DSzymborski

Titan
Moderator
I'm not sure what's causing the skepticism - power supplies are far better designed on average than they were 10-20 years ago, more efficient, better voltage regulation, nearly eliminating ripple, etc. Even mediocre PSUs today tend to do these things as well as quality, older group-regulated platforms.

But again, it's your choice. We can't make your decisions for you, but we're all still going to give you the best advice we can.
 
Mar 29, 2019
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I'm not sure what's causing the skepticism - power supplies are far better designed on average than they were 10-20 years ago, more efficient, better voltage regulation, nearly eliminating ripple, etc. Even mediocre PSUs today tend to do these things as well as quality, older group-regulated platforms.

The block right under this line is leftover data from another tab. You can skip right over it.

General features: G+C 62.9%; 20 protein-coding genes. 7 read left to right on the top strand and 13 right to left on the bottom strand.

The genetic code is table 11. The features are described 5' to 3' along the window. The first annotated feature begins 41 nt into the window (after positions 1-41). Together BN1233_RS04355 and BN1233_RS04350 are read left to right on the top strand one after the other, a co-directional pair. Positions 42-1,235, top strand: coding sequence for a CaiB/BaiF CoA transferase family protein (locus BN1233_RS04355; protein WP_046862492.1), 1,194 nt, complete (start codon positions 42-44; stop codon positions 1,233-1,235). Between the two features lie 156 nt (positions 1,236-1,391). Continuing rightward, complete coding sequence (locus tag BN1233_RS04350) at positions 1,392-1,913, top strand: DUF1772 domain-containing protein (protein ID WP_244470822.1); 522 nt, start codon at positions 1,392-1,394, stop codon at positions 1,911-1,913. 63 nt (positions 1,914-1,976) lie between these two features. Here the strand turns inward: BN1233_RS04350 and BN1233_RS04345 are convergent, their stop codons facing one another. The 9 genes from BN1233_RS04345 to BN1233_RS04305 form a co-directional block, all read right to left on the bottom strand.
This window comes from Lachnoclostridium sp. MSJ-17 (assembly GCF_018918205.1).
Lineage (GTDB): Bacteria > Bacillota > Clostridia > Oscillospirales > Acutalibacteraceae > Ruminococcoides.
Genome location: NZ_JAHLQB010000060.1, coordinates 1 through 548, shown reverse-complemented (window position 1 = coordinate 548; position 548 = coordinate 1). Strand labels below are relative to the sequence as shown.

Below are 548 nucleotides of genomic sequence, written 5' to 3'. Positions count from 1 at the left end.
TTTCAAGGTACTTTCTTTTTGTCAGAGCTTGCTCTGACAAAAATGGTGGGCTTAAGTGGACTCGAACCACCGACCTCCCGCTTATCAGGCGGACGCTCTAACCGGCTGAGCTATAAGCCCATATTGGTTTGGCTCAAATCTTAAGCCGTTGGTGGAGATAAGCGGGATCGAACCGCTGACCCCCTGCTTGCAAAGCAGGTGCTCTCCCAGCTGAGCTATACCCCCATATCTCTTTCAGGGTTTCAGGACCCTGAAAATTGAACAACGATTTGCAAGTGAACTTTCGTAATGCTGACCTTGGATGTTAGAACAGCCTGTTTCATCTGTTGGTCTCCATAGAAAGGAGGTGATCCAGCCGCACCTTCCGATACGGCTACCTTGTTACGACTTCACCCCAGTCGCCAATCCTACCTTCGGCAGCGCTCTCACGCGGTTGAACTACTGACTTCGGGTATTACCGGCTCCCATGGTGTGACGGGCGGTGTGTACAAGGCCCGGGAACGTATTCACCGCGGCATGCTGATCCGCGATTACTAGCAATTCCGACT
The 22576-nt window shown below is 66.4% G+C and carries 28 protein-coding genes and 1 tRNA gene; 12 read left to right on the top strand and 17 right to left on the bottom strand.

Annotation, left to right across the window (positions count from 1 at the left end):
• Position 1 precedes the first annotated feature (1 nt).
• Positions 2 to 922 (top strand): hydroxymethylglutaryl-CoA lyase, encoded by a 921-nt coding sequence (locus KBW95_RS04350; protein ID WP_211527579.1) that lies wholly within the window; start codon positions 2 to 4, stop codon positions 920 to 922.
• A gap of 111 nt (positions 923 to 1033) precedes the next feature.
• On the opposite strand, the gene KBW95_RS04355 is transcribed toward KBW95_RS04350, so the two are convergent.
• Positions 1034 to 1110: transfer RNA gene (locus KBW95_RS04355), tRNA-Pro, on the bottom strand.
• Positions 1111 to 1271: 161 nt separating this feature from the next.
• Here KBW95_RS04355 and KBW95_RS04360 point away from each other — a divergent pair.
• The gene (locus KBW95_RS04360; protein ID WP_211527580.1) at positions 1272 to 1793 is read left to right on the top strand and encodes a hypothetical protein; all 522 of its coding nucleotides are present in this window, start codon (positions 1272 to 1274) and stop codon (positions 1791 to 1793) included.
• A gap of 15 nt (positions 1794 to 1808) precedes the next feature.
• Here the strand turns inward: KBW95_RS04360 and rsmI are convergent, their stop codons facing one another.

But again, it's your choice. We can't make your decisions for you, but we're all still going to give you the best advice we can.
Not sure, maybe it's the marketing I don't like. They look sort of cheap, too blingy. A lot of the power claims that dont match the rail amperage IE a PSU claiming 1000watts with a 50 amp rail. Typical shenanigans when it comes to power ratings, same as audio amplifiers.

Don't get me wrong I've looked around at new ones, just figured if it ain't broke, don't fix it. As long as it's working and my power demands don't really increase, I should be fine.
 

TJ Hooker

Champion
Ambassador
A lot of the power claims that dont match the rail amperage IE a PSU claiming 1000watts with a 50 amp rail. Typical shenanigans when it comes to power ratings, same as audio amplifiers.
Pretty sure there have always been PSUs that do that, and probably always will be, especially on the cheap end. I mean, if you're talking specifically about amperage on the 12 rail(s) not adding up to the advertised PSU wattage, your current PSU does that too. Modern, quality units actually do a much better job of this.

If you don't want to get a new PSU that's up to you, but trying to justify that choice by implying today's PSUs are generally worse than old ones just doesn't make sense.
 
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just figured if it ain't broke, don't fix it. As long as it's working and my power demands don't really increase, I should be fine.